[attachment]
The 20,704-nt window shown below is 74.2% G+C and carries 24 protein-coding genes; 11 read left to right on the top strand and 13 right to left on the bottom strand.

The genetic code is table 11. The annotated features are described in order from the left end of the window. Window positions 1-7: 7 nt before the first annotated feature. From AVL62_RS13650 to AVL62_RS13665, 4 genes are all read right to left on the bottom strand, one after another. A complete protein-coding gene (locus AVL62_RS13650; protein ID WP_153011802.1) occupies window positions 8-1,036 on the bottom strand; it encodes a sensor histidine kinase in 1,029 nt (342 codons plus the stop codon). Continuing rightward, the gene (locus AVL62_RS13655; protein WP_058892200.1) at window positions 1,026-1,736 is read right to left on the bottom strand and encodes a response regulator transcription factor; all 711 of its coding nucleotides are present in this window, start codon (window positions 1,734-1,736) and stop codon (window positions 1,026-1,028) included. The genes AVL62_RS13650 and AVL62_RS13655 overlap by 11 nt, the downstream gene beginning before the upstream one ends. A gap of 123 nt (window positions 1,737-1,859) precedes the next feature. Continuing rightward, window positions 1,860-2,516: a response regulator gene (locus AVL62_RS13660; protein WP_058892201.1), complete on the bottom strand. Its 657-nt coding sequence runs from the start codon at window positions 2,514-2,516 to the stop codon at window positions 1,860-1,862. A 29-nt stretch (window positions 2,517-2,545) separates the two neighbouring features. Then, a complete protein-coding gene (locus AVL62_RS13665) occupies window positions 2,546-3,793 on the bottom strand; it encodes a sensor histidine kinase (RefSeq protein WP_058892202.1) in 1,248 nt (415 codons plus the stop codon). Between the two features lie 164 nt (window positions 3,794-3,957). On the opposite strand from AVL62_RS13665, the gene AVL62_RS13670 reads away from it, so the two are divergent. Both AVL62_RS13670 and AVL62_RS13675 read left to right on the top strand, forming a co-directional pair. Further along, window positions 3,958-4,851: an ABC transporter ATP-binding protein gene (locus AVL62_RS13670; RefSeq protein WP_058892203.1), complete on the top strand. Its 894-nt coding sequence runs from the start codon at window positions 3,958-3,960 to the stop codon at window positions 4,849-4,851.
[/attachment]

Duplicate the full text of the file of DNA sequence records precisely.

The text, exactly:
The 20,704-nt window shown below is 74.2% G+C and carries 24 protein-coding genes; 11 read left to right on the top strand and 13 right to left on the bottom strand.

The genetic code is table 11. The annotated features are described in order from the left end of the window. Window positions 1-7: 7 nt before the first annotated feature. From AVL62_RS13650 to AVL62_RS13665, 4 genes are all read right to left on the bottom strand, one after another. A complete protein-coding gene (locus AVL62_RS13650; protein ID WP_153011802.1) occupies window positions 8-1,036 on the bottom strand; it encodes a sensor histidine kinase in 1,029 nt (342 codons plus the stop codon). Continuing rightward, the gene (locus AVL62_RS13655; protein WP_058892200.1) at window positions 1,026-1,736 is read right to left on the bottom strand and encodes a response regulator transcription factor; all 711 of its coding nucleotides are present in this window, start codon (window positions 1,734-1,736) and stop codon (window positions 1,026-1,028) included. The genes AVL62_RS13650 and AVL62_RS13655 overlap by 11 nt, the downstream gene beginning before the upstream one ends. A gap of 123 nt (window positions 1,737-1,859) precedes the next feature. Continuing rightward, window positions 1,860-2,516: a response regulator gene (locus AVL62_RS13660; protein WP_058892201.1), complete on the bottom strand. Its 657-nt coding sequence runs from the start codon at window positions 2,514-2,516 to the stop codon at window positions 1,860-1,862. A 29-nt stretch (window positions 2,517-2,545) separates the two neighbouring features. Then, a complete protein-coding gene (locus AVL62_RS13665) occupies window positions 2,546-3,793 on the bottom strand; it encodes a sensor histidine kinase (RefSeq protein WP_058892202.1) in 1,248 nt (415 codons plus the stop codon). Between the two features lie 164 nt (window positions 3,794-3,957). On the opposite strand from AVL62_RS13665, the gene AVL62_RS13670 reads away from it, so the two are divergent. Both AVL62_RS13670 and AVL62_RS13675 read left to right on the top strand, forming a co-directional pair. Further along, window positions 3,958-4,851: an ABC transporter ATP-binding protein gene (locus AVL62_RS13670; RefSeq protein WP_058892203.1), complete on the top strand. Its 894-nt coding sequence runs from the start codon at window positions 3,958-3,960 to the stop codon at window positions 4,849-4,851.